You jump in your car in the morning (or on your bike) to drive to a nearby park and ride, and board the bus for your daily commute to work. You don’t have to worry about the schedule because it runs every 15 minutes during morning and evening rush hour. You have a bus pass through your employer’s special discount program for employees. They offer it so they can preserve valuable parking for customers, help their employees during hard times, and to get a tax break. Instead of white knuckling it through traffic, you ride in to work sipping hot coffee (with a no-spill lid) and use the on-board Wi-Fi to check your e-mail. The bus drops you off only a block from your job. Late day at the office? No problem. The last bus isn’t until 9:30 at night. Hey, you can even ride to church on Sundays with your neighbors because of new expanded weekend bus service. With a bus system like this, we might even see a return to one-car families who can save thousands of dollars annually between insurance, car payments, maintenance and, of course, gasoline.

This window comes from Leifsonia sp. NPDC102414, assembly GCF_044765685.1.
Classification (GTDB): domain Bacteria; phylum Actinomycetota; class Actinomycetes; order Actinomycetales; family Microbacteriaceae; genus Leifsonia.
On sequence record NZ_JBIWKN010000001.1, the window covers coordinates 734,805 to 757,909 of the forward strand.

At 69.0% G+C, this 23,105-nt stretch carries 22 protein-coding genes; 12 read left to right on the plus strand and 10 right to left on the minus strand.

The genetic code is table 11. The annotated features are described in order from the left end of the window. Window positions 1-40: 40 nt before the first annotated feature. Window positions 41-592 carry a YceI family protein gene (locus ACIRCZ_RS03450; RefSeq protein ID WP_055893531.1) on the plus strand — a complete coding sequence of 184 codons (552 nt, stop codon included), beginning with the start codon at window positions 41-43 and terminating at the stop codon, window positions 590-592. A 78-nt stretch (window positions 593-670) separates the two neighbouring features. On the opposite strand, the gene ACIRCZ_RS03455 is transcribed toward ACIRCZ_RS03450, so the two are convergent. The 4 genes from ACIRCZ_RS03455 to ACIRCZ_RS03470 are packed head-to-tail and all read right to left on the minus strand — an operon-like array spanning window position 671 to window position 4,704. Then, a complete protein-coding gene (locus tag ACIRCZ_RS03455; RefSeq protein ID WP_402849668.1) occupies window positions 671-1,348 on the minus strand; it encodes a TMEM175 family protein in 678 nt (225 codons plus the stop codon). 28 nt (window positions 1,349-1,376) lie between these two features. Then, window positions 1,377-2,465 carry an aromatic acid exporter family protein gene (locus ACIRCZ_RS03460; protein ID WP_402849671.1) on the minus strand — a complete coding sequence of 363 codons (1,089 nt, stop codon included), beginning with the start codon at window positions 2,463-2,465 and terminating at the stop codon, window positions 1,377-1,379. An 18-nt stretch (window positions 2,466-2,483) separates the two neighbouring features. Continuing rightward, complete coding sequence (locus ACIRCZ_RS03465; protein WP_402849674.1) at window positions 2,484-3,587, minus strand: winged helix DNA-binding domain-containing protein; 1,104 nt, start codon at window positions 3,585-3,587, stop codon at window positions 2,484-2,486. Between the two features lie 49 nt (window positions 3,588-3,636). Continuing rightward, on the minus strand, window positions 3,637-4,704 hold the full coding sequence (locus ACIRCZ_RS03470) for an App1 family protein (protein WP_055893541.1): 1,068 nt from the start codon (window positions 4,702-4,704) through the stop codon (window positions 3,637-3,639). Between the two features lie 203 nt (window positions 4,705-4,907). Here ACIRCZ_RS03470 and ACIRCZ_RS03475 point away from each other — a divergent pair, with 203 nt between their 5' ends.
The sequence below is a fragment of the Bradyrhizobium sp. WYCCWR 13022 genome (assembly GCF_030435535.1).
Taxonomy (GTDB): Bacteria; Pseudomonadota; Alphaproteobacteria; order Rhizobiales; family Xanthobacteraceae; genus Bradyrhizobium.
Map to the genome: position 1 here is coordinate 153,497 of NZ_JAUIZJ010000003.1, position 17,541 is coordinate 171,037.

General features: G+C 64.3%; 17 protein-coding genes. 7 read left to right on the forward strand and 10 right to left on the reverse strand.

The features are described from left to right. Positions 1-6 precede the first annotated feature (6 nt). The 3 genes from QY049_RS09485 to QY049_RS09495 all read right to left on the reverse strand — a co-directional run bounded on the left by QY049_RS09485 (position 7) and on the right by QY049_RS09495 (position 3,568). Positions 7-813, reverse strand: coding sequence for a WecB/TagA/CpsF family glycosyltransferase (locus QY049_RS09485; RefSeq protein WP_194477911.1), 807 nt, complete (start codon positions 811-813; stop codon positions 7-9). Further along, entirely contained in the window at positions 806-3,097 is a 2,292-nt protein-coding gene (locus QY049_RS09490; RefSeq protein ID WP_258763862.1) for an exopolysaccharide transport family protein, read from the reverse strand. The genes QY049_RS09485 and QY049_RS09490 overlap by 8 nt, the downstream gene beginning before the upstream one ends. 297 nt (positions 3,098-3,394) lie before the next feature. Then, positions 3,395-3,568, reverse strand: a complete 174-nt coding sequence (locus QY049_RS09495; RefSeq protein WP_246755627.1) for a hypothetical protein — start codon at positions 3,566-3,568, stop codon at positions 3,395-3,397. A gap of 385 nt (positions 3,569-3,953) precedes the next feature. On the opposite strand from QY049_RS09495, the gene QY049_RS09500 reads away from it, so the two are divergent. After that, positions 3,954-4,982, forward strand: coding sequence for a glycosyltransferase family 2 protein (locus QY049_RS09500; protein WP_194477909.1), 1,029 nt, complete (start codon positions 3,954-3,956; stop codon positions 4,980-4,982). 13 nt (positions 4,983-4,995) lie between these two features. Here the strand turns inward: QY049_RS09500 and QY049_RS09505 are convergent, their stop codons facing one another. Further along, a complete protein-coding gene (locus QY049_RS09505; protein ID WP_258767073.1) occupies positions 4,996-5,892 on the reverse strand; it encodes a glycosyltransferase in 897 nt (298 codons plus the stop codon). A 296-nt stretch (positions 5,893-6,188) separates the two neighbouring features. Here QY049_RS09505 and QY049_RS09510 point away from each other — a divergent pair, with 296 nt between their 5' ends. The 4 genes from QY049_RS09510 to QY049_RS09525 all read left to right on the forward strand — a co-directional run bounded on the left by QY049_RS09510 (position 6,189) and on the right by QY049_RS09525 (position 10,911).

The solution runs down the middle of Kawahara and Sullivan’s apparitions.

The only way to reduce the number of cars is to provide a level of service that will enable people to live without owning a car. It really comes down to that and that alone.

Who the heck is going to buy- or really invest in- a car and then get in it to drive a quarter mile to leave it in a parking lot all day and then take the bus?

The answer is no one. With the exception of a few who either buy into Ben’s leisurely ride concept or even fewer hardcore socially and environmentally conscious, if you own a car you’re going to drive it.

Right now, especially with the service/tourism jobs on Kaua`i that depend on shift work, people have to have a car. The bus doesn’t run 24 hours a day, seven days a week and it doesn’t serve enough residential areas.

And that’s just for work. People go out in the evening, sometimes returning late. They go out on weekends. Even if you don’t do it very often it’s reason enough to own a car.

Also people need to be able to carry packages on public transportation, another self-inflicted wound the current system has imposed for no particular reason except for the clout of the rent-a-car and taxi lobbies.